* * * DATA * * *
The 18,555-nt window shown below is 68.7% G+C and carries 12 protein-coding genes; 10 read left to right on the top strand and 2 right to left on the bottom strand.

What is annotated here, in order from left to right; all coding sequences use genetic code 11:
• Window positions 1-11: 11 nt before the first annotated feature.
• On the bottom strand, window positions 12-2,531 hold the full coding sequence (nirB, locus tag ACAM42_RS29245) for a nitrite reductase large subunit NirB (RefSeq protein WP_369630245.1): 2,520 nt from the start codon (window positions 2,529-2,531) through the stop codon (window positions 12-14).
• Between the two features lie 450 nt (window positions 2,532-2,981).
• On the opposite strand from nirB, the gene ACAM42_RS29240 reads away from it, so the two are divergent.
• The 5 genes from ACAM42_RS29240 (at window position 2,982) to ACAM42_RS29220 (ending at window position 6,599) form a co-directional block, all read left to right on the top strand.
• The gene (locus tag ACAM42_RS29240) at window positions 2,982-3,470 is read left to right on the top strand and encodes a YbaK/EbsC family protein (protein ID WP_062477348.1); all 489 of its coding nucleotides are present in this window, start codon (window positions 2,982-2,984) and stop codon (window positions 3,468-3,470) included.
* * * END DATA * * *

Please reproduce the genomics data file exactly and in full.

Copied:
The 18,555-nt window shown below is 68.7% G+C and carries 12 protein-coding genes; 10 read left to right on the top strand and 2 right to left on the bottom strand.

What is annotated here, in order from left to right; all coding sequences use genetic code 11:
• Window positions 1-11: 11 nt before the first annotated feature.
• On the bottom strand, window positions 12-2,531 hold the full coding sequence (nirB, locus tag ACAM42_RS29245) for a nitrite reductase large subunit NirB (RefSeq protein WP_369630245.1): 2,520 nt from the start codon (window positions 2,529-2,531) through the stop codon (window positions 12-14).
• Between the two features lie 450 nt (window positions 2,532-2,981).
• On the opposite strand from nirB, the gene ACAM42_RS29240 reads away from it, so the two are divergent.
• The 5 genes from ACAM42_RS29240 (at window position 2,982) to ACAM42_RS29220 (ending at window position 6,599) form a co-directional block, all read left to right on the top strand.
• The gene (locus tag ACAM42_RS29240) at window positions 2,982-3,470 is read left to right on the top strand and encodes a YbaK/EbsC family protein (protein ID WP_062477348.1); all 489 of its coding nucleotides are present in this window, start codon (window positions 2,982-2,984) and stop codon (window positions 3,468-3,470) included.